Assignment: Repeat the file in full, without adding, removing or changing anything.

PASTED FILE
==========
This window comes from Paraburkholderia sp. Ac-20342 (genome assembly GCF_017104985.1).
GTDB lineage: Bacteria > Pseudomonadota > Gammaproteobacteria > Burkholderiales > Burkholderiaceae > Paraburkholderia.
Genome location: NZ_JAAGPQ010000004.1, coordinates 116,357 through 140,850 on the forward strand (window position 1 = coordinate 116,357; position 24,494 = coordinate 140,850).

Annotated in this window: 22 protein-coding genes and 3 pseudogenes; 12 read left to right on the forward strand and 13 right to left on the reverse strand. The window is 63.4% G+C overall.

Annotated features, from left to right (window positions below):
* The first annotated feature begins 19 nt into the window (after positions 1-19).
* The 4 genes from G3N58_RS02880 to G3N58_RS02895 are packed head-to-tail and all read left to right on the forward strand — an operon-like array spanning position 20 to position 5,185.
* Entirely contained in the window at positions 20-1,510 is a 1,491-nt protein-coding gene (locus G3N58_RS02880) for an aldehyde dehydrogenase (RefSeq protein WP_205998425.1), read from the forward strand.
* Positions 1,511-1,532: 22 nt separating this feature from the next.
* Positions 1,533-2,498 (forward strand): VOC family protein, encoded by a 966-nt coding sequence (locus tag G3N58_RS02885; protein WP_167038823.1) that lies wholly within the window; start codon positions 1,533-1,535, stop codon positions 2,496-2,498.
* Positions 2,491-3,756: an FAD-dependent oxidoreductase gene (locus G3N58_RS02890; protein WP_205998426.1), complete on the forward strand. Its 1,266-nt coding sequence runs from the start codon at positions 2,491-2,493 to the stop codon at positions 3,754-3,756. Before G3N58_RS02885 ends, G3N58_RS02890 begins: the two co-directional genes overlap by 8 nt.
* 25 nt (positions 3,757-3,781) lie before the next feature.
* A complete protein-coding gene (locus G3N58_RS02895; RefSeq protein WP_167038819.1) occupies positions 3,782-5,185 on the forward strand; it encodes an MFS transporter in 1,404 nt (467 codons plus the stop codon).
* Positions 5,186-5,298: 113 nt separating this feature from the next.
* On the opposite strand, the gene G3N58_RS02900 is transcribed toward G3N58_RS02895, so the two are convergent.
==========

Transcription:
This window comes from Paraburkholderia sp. Ac-20342 (genome assembly GCF_017104985.1).
GTDB lineage: Bacteria > Pseudomonadota > Gammaproteobacteria > Burkholderiales > Burkholderiaceae > Paraburkholderia.
Genome location: NZ_JAAGPQ010000004.1, coordinates 116,357 through 140,850 on the forward strand (window position 1 = coordinate 116,357; position 24,494 = coordinate 140,850).

Annotated in this window: 22 protein-coding genes and 3 pseudogenes; 12 read left to right on the forward strand and 13 right to left on the reverse strand. The window is 63.4% G+C overall.

Annotated features, from left to right (window positions below):
* The first annotated feature begins 19 nt into the window (after positions 1-19).
* The 4 genes from G3N58_RS02880 to G3N58_RS02895 are packed head-to-tail and all read left to right on the forward strand — an operon-like array spanning position 20 to position 5,185.
* Entirely contained in the window at positions 20-1,510 is a 1,491-nt protein-coding gene (locus G3N58_RS02880) for an aldehyde dehydrogenase (RefSeq protein WP_205998425.1), read from the forward strand.
* Positions 1,511-1,532: 22 nt separating this feature from the next.
* Positions 1,533-2,498 (forward strand): VOC family protein, encoded by a 966-nt coding sequence (locus tag G3N58_RS02885; protein WP_167038823.1) that lies wholly within the window; start codon positions 1,533-1,535, stop codon positions 2,496-2,498.
* Positions 2,491-3,756: an FAD-dependent oxidoreductase gene (locus G3N58_RS02890; protein WP_205998426.1), complete on the forward strand. Its 1,266-nt coding sequence runs from the start codon at positions 2,491-2,493 to the stop codon at positions 3,754-3,756. Before G3N58_RS02885 ends, G3N58_RS02890 begins: the two co-directional genes overlap by 8 nt.
* 25 nt (positions 3,757-3,781) lie before the next feature.
* A complete protein-coding gene (locus G3N58_RS02895; RefSeq protein WP_167038819.1) occupies positions 3,782-5,185 on the forward strand; it encodes an MFS transporter in 1,404 nt (467 codons plus the stop codon).
* Positions 5,186-5,298: 113 nt separating this feature from the next.
* On the opposite strand, the gene G3N58_RS02900 is transcribed toward G3N58_RS02895, so the two are convergent.